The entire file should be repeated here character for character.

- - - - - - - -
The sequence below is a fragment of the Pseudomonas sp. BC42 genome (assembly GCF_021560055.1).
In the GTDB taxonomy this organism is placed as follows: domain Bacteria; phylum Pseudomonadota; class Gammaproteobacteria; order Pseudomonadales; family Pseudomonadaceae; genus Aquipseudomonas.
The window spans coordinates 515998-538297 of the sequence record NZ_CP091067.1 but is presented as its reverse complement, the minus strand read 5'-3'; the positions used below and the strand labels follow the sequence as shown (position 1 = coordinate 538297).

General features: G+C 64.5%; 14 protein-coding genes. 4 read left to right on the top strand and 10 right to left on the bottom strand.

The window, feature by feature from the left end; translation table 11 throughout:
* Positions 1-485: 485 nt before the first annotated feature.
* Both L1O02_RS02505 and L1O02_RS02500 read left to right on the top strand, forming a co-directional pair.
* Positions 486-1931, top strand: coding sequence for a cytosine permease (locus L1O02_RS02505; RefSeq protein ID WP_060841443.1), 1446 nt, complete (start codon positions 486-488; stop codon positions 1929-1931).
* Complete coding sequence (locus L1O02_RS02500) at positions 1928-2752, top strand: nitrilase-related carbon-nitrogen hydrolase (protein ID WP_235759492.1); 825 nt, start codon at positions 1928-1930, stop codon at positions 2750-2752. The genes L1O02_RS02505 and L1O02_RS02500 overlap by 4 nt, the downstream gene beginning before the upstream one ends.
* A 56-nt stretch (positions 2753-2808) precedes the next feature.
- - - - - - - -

The sequence below is a fragment of the Pseudomonas sp. BC42 genome (assembly GCF_021560055.1).
In the GTDB taxonomy this organism is placed as follows: domain Bacteria; phylum Pseudomonadota; class Gammaproteobacteria; order Pseudomonadales; family Pseudomonadaceae; genus Aquipseudomonas.
The window spans coordinates 515998-538297 of the sequence record NZ_CP091067.1 but is presented as its reverse complement, the minus strand read 5'-3'; the positions used below and the strand labels follow the sequence as shown (position 1 = coordinate 538297).

General features: G+C 64.5%; 14 protein-coding genes. 4 read left to right on the top strand and 10 right to left on the bottom strand.

The window, feature by feature from the left end; translation table 11 throughout:
* Positions 1-485: 485 nt before the first annotated feature.
* Both L1O02_RS02505 and L1O02_RS02500 read left to right on the top strand, forming a co-directional pair.
* Positions 486-1931, top strand: coding sequence for a cytosine permease (locus L1O02_RS02505; RefSeq protein ID WP_060841443.1), 1446 nt, complete (start codon positions 486-488; stop codon positions 1929-1931).
* Complete coding sequence (locus L1O02_RS02500) at positions 1928-2752, top strand: nitrilase-related carbon-nitrogen hydrolase (protein ID WP_235759492.1); 825 nt, start codon at positions 1928-1930, stop codon at positions 2750-2752. The genes L1O02_RS02505 and L1O02_RS02500 overlap by 4 nt, the downstream gene beginning before the upstream one ends.
* A 56-nt stretch (positions 2753-2808) precedes the next feature.